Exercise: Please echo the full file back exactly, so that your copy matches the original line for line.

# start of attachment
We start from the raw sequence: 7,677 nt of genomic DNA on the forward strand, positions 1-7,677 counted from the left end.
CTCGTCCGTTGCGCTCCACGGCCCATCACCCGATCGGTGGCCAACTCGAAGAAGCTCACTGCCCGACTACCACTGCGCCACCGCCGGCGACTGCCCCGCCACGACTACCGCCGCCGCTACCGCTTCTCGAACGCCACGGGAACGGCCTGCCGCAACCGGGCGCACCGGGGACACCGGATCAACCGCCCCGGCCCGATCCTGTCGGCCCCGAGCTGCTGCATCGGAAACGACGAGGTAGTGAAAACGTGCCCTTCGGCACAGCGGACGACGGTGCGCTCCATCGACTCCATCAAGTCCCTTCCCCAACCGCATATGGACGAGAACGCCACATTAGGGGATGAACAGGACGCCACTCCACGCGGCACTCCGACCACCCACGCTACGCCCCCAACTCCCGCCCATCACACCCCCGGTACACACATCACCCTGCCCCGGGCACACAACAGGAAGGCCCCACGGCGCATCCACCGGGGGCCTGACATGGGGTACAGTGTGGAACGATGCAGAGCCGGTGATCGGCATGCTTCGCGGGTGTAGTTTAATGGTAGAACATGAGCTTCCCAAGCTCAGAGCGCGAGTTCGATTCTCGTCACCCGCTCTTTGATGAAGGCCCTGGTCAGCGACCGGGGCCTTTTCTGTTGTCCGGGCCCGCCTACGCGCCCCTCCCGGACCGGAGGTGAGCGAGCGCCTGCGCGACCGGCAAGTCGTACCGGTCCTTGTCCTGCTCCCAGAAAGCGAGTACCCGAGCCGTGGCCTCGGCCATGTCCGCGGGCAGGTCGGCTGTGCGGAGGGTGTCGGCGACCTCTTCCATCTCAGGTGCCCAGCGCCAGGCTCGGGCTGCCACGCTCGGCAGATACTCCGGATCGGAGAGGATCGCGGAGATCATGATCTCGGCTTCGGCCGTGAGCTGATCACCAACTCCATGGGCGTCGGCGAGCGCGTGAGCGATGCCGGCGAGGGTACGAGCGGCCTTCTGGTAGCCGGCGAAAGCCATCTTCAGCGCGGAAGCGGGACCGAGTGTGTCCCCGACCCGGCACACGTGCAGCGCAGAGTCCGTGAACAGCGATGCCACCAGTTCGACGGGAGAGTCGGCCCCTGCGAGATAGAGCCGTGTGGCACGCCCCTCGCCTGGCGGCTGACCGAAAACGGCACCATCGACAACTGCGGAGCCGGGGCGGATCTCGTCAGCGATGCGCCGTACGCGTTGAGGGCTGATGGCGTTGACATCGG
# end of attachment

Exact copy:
We start from the raw sequence: 7,677 nt of genomic DNA on the forward strand, positions 1-7,677 counted from the left end.
CTCGTCCGTTGCGCTCCACGGCCCATCACCCGATCGGTGGCCAACTCGAAGAAGCTCACTGCCCGACTACCACTGCGCCACCGCCGGCGACTGCCCCGCCACGACTACCGCCGCCGCTACCGCTTCTCGAACGCCACGGGAACGGCCTGCCGCAACCGGGCGCACCGGGGACACCGGATCAACCGCCCCGGCCCGATCCTGTCGGCCCCGAGCTGCTGCATCGGAAACGACGAGGTAGTGAAAACGTGCCCTTCGGCACAGCGGACGACGGTGCGCTCCATCGACTCCATCAAGTCCCTTCCCCAACCGCATATGGACGAGAACGCCACATTAGGGGATGAACAGGACGCCACTCCACGCGGCACTCCGACCACCCACGCTACGCCCCCAACTCCCGCCCATCACACCCCCGGTACACACATCACCCTGCCCCGGGCACACAACAGGAAGGCCCCACGGCGCATCCACCGGGGGCCTGACATGGGGTACAGTGTGGAACGATGCAGAGCCGGTGATCGGCATGCTTCGCGGGTGTAGTTTAATGGTAGAACATGAGCTTCCCAAGCTCAGAGCGCGAGTTCGATTCTCGTCACCCGCTCTTTGATGAAGGCCCTGGTCAGCGACCGGGGCCTTTTCTGTTGTCCGGGCCCGCCTACGCGCCCCTCCCGGACCGGAGGTGAGCGAGCGCCTGCGCGACCGGCAAGTCGTACCGGTCCTTGTCCTGCTCCCAGAAAGCGAGTACCCGAGCCGTGGCCTCGGCCATGTCCGCGGGCAGGTCGGCTGTGCGGAGGGTGTCGGCGACCTCTTCCATCTCAGGTGCCCAGCGCCAGGCTCGGGCTGCCACGCTCGGCAGATACTCCGGATCGGAGAGGATCGCGGAGATCATGATCTCGGCTTCGGCCGTGAGCTGATCACCAACTCCATGGGCGTCGGCGAGCGCGTGAGCGATGCCGGCGAGGGTACGAGCGGCCTTCTGGTAGCCGGCGAAAGCCATCTTCAGCGCGGAAGCGGGACCGAGTGTGTCCCCGACCCGGCACACGTGCAGCGCAGAGTCCGTGAACAGCGATGCCACCAGTTCGACGGGAGAGTCGGCCCCTGCGAGATAGAGCCGTGTGGCACGCCCCTCGCCTGGCGGCTGACCGAAAACGGCACCATCGACAACTGCGGAGCCGGGGCGGATCTCGTCAGCGATGCGCCGTACGCGTTGAGGGCTGATGGCGTTGACATCGG